Newspapers are facing the greatest deadline in the history of print media. They need urgent financial support, but any support granted should not be used to bolster the coffers of the media corporations. It should be linked to editorial investment. It must be directed towards maintaining the position of journalists and staff. It is the staff who bring the news and the stories to the public and they need and deserve recognition. They need practical financial support to protect their futures. Without support, one of our greatest and proudest local services will disappear. I am asking for Government intervention. We cannot allow the provincial printing presses to stop.

I hope that, with the vaccination roll-out, we will be in a better position in August and September. As we all know, the tourism industry is on its knees and will not survive on staycations alone. Many in the sector have told me that staycations will not allow them to sustain their businesses for the year. Have discussions taken place on the possibility of introducing a Europe-wide Covid immunisation document, in other words, a vaccination passport? This should be considered for later in the year to help our tourism industry.

Deputy Leo Varadkar: Information on Leo Varadkar Zoom on Leo Varadkar Matters relating to tourism and the media are mainly under the remit of the Minister, Deputy Catherine Martin. She would probably be able to give the Deputy a better reply than me, but I will do the best I can with the knowledge I have.

Regarding local newspapers and radio, newspapers have benefited from the reduction in the VAT rate to 9%. It was never increased for them. They can benefit from the wage subsidy scheme if their turnover is down. We have put in place some financial support for local radio. However, the underlying problem is the fact that the world is changing and sales of newspapers, both local and national, are down. Their advertising income is also down because people are advertising in different ways. While we are always open to providing extra support for local radio, newspapers and journalism, there comes a point where we must ask ourselves how much taxpayers' money are we willing to put behind newspapers that people do not read in large numbers anymore and that people do not advertise in anymore. It is a sad situation, but a great deal of the media will move fully online in future. That is the way the world is going.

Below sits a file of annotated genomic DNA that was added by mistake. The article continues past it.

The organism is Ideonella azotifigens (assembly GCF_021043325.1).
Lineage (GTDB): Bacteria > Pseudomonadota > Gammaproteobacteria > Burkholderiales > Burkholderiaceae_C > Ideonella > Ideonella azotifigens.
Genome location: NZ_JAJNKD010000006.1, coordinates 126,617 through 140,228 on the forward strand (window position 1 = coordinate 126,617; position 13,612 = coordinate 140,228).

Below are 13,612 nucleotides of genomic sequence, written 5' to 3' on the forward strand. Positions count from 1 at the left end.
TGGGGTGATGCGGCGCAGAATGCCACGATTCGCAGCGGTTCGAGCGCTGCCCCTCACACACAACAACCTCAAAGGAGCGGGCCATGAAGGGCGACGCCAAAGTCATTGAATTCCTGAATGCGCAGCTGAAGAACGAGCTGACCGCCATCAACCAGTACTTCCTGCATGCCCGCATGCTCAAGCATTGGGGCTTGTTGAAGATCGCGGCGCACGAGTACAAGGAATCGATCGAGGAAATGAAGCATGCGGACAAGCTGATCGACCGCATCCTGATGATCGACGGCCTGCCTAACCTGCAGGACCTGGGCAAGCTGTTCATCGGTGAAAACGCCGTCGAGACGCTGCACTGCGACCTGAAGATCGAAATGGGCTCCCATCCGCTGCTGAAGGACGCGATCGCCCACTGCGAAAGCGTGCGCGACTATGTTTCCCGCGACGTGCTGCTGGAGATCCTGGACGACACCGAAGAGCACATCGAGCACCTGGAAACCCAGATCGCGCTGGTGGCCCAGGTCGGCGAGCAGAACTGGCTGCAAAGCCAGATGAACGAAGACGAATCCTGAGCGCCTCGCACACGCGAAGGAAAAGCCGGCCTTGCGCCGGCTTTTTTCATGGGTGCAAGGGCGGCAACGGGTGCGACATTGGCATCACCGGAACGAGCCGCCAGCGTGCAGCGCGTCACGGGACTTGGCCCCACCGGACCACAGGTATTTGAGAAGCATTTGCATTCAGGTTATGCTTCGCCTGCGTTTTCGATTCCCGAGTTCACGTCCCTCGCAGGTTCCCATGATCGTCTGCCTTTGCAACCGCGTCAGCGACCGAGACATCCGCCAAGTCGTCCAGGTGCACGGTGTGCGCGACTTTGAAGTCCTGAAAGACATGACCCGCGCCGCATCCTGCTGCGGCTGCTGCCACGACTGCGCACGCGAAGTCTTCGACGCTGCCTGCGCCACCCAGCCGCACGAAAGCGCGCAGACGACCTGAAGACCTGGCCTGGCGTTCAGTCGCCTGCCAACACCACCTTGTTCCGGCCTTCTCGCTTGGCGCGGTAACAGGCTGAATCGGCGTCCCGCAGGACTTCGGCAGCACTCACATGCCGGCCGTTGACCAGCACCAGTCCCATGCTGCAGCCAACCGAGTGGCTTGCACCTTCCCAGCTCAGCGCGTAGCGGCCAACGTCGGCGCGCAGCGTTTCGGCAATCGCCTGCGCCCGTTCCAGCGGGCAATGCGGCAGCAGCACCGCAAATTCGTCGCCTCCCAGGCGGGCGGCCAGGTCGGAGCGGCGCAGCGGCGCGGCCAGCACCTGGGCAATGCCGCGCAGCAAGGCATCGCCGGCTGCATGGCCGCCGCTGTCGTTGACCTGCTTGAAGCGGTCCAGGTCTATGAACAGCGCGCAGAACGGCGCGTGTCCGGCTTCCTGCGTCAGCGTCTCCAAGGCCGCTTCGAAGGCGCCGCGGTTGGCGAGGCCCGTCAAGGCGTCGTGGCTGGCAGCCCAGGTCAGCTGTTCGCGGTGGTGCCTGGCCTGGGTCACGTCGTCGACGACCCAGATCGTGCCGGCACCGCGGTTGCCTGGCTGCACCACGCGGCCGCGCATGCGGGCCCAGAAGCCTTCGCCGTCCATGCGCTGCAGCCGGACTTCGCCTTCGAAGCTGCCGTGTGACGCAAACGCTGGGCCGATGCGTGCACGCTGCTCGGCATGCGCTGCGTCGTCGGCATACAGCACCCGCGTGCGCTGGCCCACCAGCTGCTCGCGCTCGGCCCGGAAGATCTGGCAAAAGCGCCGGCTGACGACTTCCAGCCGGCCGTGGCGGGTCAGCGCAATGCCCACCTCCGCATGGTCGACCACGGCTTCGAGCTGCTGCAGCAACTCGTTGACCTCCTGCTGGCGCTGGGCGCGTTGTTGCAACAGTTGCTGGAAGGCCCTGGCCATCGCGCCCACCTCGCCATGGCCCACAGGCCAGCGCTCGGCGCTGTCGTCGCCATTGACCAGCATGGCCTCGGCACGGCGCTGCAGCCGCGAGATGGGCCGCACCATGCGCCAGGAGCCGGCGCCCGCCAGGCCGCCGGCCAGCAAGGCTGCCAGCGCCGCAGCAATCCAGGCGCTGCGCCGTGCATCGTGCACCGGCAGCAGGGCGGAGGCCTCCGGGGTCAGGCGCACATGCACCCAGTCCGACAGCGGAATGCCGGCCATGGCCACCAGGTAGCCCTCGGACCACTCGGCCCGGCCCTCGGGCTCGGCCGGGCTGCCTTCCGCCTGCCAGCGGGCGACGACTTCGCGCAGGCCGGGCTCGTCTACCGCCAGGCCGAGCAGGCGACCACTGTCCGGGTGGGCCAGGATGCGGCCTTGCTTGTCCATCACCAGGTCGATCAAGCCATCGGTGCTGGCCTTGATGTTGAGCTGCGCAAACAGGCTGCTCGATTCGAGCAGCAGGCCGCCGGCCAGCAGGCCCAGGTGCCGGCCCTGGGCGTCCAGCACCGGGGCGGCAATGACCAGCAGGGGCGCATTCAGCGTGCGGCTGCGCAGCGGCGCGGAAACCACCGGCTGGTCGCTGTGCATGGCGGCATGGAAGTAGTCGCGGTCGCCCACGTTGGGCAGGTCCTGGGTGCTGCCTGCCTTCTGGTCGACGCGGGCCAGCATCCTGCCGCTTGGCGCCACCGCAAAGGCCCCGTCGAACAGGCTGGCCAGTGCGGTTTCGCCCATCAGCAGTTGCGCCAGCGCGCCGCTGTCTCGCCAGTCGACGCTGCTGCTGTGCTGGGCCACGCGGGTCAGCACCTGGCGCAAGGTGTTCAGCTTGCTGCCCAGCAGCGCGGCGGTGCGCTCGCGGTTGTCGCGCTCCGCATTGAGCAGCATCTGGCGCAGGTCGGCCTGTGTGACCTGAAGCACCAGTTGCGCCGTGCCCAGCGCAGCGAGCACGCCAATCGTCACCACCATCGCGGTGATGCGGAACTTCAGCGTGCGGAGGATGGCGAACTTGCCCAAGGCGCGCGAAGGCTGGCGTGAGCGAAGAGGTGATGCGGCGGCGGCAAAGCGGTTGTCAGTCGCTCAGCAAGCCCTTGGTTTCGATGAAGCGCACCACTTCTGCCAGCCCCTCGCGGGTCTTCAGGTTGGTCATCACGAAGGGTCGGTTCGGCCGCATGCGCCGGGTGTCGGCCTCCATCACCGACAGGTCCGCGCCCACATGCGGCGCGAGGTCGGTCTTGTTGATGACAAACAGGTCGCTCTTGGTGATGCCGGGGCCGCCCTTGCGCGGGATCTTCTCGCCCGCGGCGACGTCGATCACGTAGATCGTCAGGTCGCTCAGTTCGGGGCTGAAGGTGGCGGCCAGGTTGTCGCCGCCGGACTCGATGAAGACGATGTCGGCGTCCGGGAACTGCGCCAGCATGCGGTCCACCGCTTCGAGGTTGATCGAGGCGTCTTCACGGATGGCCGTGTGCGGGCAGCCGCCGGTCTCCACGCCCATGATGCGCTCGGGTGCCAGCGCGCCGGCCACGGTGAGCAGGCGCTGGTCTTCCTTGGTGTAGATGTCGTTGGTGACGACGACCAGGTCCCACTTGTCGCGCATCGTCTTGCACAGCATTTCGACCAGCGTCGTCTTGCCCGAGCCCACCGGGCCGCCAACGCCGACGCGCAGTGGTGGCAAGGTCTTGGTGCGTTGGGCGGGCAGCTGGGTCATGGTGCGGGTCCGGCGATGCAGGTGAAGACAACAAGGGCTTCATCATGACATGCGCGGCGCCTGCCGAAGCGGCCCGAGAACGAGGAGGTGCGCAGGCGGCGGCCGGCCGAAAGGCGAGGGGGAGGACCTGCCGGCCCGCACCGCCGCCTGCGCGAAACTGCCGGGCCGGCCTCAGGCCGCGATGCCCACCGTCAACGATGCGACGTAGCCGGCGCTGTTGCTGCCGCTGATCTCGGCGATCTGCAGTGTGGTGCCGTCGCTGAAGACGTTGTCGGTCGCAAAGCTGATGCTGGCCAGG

Regarding immunisation documents and passports, when the time comes - I do not know when that will be - the key to restoring a great deal of travel, including international travel, will be how people prove that they have been vaccinated and-or tested negative. We have an immunisation document with a QR code on it ready that people will get to show that they have been immunised. Other countries, for example, Israel, are using such documents so that people who hold them do not have to self-isolate. The same applies with the travel bubble that Israel has set up with Cyprus and Greece, but we in Europe are not at that point yet. The science does not yet say that being vaccinated is enough to prove that someone cannot get the virus and pass it on, but I hope that we will get there.